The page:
We’ve completed our study of Philippians using Bruce Epperly’s study guide (Philippians: A Participatory Study Guide). This is the second time I’ve taught Philippians using that guide, and I’d like to compare the two experiences. This will tell you something of the nature of the guide.
The first time I used this, it was in advance copies, and with a class that was much more interested in the facts (or perhaps data) and discussing the theology of the book and how it applied. They appreciated substantial sections of the book, but were not interested in what I consider the main feature, which is the spiritual exercises/activities. I don’t mean this as a critique of that class–a class or small group can be formed for many purposes, and they definitely found enough of the material they were interested in the book and in the discussion questions. We ran out of time on every lesson.
In the more recent study, the class group was much more interested in spirituality and spiritual disciplines. Members repeatedly commented on how they normally don’t like printed prayers, but that the prayers were exceptional and right on target. We used the prayers and the accompanying meditations or actions in every class session, even to the exclusion of time to complete all the questions. And if you’re being serious with this guide, you won’t have time to discuss everything that is offered.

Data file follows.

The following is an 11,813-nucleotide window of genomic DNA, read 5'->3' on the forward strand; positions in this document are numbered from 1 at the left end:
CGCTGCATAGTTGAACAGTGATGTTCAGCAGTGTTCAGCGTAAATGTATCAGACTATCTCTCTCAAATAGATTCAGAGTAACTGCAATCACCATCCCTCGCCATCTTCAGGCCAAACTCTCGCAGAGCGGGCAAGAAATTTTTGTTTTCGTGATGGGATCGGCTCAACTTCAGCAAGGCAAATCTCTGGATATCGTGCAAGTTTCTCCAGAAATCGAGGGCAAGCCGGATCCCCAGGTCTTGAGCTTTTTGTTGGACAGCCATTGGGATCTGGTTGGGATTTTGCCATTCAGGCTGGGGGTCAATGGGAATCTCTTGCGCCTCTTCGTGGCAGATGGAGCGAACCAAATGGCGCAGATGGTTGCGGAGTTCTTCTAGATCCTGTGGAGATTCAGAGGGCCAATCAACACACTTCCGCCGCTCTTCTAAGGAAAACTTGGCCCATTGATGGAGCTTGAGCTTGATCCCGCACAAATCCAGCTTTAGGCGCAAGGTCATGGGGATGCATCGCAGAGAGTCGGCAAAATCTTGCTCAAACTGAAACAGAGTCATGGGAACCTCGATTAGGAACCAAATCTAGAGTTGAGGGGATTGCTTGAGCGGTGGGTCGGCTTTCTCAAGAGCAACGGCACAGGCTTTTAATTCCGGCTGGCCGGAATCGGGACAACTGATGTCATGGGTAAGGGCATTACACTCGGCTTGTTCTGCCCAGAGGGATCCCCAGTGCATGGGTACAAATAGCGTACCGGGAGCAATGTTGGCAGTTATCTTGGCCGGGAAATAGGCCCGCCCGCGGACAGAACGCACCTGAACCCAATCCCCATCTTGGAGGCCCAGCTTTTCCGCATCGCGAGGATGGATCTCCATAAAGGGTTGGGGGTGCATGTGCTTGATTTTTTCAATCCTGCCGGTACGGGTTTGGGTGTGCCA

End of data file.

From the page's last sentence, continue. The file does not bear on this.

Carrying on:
Used in this way it is a transformative study, and that is the greatest strength of this particular study guide. I really enjoyed working through the book myself.
For those who may decide to use this guide I do recommend following the suggestions for readings. In several cases we read passages from The Voice during the time in class. One might use The Message instead (in fact, I still prefer it), but there was a good deal of discussion of The Voice online during the course of our class. But simply reading the passages from the different versions in class time often opened enlightening discussions and times of meditation.
We’re taking a brief interlude now in this class before we start another Bible book. The group has chosen to read the new book by William Powell Tuck, The Journey to the Undiscovered Country. There will be an opportunity to let more people in the church know about our class and invite them to join us on August 26, and then we’ll start a new study, probably using Ephesians: A Participatory Study Guide by Bob Cornwall.
Note: This class was formed with the intention to use the participatory method and guides and continue regularly studying Bible books and passages.